The 8.9 magnitude earthquake that struck off Japan was on par with the 8.8 magnitude earthquake that hit Chile around this time last year. "A quake of this size can be devastating, or it doesn't necessarily have to be," because infrastructure preparations can mitigate some of the damage, NPR Science Correspondent Richard Harris tells Renee Montagne. So "the ground shaking is not necessarily the biggest issue," Harris says.
Harris says that looking at maps of the ground shaking, it's evident that there was shaking over a very large area of Japan. "But most of the shaking was moderate — it didn't hit the severe, violent marks that mark really devastating earthquakes from ground shaking."
Friday's massive earthquake was centered around 80 miles east of the northeast coastal city of Sendai, Japan. That offshore epicenter raises the potential for generating underwater landslides or big waves that can propagate over thousands of miles of ocean.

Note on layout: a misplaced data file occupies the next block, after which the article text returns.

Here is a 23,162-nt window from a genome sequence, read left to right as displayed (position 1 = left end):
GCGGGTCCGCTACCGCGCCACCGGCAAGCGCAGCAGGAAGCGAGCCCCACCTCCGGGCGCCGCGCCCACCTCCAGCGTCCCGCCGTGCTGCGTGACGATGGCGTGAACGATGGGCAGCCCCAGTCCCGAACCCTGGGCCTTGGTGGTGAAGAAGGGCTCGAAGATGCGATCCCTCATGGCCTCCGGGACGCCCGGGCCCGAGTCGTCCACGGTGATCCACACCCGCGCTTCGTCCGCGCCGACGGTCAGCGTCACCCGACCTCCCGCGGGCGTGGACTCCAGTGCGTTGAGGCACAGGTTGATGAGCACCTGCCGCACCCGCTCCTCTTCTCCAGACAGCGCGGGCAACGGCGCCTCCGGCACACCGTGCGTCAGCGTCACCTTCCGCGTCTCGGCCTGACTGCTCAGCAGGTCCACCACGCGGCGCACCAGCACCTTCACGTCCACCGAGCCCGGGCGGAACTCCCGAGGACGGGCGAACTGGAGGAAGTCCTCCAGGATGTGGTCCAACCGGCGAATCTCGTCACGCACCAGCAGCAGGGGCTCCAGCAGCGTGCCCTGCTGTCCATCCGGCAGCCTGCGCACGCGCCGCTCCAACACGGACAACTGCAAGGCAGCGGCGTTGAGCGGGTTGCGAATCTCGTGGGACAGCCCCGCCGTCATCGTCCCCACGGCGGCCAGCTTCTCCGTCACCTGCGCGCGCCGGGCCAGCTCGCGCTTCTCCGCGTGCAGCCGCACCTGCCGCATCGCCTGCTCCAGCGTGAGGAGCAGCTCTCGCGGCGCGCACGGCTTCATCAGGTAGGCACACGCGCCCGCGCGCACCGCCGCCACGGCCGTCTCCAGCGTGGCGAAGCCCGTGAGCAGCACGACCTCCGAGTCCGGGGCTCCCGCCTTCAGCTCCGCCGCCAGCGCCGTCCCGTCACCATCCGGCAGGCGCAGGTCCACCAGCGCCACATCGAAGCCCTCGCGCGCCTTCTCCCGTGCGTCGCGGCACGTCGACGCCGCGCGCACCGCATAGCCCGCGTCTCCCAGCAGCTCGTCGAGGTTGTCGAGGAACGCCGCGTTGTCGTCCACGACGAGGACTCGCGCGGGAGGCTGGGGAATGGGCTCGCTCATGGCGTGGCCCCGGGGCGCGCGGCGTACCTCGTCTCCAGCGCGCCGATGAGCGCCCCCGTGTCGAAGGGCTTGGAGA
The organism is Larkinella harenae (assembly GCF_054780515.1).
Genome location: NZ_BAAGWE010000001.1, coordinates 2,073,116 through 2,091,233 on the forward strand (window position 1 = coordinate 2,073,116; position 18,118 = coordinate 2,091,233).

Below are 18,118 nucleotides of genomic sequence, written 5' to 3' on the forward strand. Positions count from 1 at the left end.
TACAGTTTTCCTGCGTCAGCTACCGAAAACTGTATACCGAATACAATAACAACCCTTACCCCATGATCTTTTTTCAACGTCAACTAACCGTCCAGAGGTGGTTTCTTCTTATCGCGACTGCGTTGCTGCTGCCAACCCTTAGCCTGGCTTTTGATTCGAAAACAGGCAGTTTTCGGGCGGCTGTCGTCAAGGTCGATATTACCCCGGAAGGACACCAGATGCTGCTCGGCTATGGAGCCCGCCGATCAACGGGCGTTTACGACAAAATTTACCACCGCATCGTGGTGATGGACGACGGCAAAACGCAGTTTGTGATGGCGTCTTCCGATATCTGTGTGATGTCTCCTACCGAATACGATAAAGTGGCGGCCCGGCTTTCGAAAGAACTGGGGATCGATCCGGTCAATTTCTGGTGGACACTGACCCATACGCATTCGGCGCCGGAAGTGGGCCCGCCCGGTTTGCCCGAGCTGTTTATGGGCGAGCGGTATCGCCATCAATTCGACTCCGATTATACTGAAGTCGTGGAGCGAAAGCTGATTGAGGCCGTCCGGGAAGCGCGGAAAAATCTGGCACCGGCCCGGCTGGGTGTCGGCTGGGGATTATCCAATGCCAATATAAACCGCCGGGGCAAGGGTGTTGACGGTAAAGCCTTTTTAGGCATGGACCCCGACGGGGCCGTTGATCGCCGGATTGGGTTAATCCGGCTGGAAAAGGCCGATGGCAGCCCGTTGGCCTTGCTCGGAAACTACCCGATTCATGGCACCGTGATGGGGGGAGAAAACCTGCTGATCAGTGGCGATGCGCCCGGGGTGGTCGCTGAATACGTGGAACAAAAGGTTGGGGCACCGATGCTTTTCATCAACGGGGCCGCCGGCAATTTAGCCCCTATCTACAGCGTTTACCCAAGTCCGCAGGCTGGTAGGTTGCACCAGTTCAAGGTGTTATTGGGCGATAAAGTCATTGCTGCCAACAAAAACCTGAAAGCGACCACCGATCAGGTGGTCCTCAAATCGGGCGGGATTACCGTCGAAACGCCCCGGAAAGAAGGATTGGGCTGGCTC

Though much of Japan has been built to withstand strong earthquakes and tsunamis, Harris says that when the quake is so close to land, there's very little time to react. Police report finding some 200 to 300 bodies in Sendai alone, and the death toll is expected to continue to climb.
Across the ocean, the first waves have hit Hawaii and many other Pacific Islands, and so far the surge in sea levels has been mild to moderate.
The tsunami that raced its way through the Indian Ocean in 2004 had a death toll in the hundreds of thousands, as there was incredibly dense populations near the shoreline. Experts don't expect the damage from this earthquake and tsunami to approach that seen in 2004. In that earthquake about 900 miles of fault line slipped, creating an enormous wave. That wasn't the case in Friday's quake.